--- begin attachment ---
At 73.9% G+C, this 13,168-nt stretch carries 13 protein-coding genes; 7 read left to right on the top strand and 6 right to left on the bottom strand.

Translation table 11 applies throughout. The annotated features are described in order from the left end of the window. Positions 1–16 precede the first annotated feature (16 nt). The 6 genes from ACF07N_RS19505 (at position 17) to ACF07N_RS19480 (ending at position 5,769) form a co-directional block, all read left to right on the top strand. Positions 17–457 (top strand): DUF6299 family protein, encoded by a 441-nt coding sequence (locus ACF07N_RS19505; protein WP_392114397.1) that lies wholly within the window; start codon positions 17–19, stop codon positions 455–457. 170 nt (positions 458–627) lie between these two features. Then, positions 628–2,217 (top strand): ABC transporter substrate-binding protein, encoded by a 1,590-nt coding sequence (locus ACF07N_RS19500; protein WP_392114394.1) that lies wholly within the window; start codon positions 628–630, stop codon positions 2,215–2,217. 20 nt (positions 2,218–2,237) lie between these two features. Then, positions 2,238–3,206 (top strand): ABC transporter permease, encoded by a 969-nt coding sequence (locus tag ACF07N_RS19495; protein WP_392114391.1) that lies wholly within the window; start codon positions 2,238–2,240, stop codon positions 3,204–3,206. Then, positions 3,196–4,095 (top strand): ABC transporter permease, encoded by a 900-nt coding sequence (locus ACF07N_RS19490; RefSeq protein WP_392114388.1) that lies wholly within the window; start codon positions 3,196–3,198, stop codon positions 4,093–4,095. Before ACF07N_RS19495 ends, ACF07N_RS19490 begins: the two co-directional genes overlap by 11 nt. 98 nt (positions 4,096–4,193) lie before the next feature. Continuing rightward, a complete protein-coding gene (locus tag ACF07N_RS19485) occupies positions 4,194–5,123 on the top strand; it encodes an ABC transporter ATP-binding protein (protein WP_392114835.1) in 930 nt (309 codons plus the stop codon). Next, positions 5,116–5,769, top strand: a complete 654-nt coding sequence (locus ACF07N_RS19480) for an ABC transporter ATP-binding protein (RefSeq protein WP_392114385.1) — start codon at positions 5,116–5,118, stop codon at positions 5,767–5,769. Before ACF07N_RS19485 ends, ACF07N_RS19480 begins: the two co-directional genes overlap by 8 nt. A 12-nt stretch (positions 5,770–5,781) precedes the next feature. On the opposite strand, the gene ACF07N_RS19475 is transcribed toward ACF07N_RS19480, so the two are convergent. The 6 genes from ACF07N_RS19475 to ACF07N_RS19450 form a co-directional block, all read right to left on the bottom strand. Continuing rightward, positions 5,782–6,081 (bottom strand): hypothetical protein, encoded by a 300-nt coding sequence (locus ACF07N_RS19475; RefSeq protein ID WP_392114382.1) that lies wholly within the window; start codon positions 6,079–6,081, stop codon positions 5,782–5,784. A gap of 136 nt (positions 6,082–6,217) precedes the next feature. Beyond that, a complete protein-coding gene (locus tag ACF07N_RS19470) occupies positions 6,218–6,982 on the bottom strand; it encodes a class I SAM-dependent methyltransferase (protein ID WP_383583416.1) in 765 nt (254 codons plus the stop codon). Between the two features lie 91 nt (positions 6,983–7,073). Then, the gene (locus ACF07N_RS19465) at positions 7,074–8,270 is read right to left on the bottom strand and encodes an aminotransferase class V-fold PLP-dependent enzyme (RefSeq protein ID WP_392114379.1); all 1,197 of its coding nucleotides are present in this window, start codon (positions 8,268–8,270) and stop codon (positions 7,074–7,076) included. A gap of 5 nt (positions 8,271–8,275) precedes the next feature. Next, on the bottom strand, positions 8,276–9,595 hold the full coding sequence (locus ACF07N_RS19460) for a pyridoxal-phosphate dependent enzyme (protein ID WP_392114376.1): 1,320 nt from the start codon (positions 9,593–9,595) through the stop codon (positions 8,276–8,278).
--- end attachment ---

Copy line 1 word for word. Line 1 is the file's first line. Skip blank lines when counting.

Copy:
At 73.9% G+C, this 13,168-nt stretch carries 13 protein-coding genes; 7 read left to right on the top strand and 6 right to left on the bottom strand.